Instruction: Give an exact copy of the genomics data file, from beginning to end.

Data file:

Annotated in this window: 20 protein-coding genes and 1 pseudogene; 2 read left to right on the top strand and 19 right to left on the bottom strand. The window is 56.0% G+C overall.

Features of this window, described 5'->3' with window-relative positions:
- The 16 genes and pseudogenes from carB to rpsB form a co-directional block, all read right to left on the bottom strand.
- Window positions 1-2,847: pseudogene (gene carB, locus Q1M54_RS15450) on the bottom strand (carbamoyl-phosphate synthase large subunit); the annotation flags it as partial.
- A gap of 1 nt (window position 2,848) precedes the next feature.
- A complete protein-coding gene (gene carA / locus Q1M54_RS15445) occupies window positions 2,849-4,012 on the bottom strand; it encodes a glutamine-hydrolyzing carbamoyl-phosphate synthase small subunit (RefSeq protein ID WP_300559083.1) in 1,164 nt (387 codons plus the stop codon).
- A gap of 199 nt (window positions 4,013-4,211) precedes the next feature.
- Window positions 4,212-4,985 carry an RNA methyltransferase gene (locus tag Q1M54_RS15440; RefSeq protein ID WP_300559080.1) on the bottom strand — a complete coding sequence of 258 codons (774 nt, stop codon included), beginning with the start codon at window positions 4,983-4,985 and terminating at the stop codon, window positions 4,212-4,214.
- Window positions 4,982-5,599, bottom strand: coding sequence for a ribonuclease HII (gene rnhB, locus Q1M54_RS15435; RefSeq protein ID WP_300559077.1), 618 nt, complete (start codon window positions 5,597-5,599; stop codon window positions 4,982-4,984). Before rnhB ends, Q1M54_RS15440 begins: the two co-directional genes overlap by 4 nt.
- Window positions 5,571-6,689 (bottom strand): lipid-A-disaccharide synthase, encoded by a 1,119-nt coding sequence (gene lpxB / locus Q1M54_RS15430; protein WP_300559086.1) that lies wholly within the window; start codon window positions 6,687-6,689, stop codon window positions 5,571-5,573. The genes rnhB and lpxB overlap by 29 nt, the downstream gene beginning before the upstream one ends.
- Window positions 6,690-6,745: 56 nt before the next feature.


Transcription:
Annotated in this window: 20 protein-coding genes and 1 pseudogene; 2 read left to right on the top strand and 19 right to left on the bottom strand. The window is 56.0% G+C overall.

Features of this window, described 5'->3' with window-relative positions:
- The 16 genes and pseudogenes from carB to rpsB form a co-directional block, all read right to left on the bottom strand.
- Window positions 1-2,847: pseudogene (gene carB, locus Q1M54_RS15450) on the bottom strand (carbamoyl-phosphate synthase large subunit); the annotation flags it as partial.
- A gap of 1 nt (window position 2,848) precedes the next feature.
- A complete protein-coding gene (gene carA / locus Q1M54_RS15445) occupies window positions 2,849-4,012 on the bottom strand; it encodes a glutamine-hydrolyzing carbamoyl-phosphate synthase small subunit (RefSeq protein ID WP_300559083.1) in 1,164 nt (387 codons plus the stop codon).
- A gap of 199 nt (window positions 4,013-4,211) precedes the next feature.
- Window positions 4,212-4,985 carry an RNA methyltransferase gene (locus tag Q1M54_RS15440; RefSeq protein ID WP_300559080.1) on the bottom strand — a complete coding sequence of 258 codons (774 nt, stop codon included), beginning with the start codon at window positions 4,983-4,985 and terminating at the stop codon, window positions 4,212-4,214.
- Window positions 4,982-5,599, bottom strand: coding sequence for a ribonuclease HII (gene rnhB, locus Q1M54_RS15435; RefSeq protein ID WP_300559077.1), 618 nt, complete (start codon window positions 5,597-5,599; stop codon window positions 4,982-4,984). Before rnhB ends, Q1M54_RS15440 begins: the two co-directional genes overlap by 4 nt.
- Window positions 5,571-6,689 (bottom strand): lipid-A-disaccharide synthase, encoded by a 1,119-nt coding sequence (gene lpxB / locus Q1M54_RS15430; protein WP_300559086.1) that lies wholly within the window; start codon window positions 6,687-6,689, stop codon window positions 5,571-5,573. The genes rnhB and lpxB overlap by 29 nt, the downstream gene beginning before the upstream one ends.
- Window positions 6,690-6,745: 56 nt before the next feature.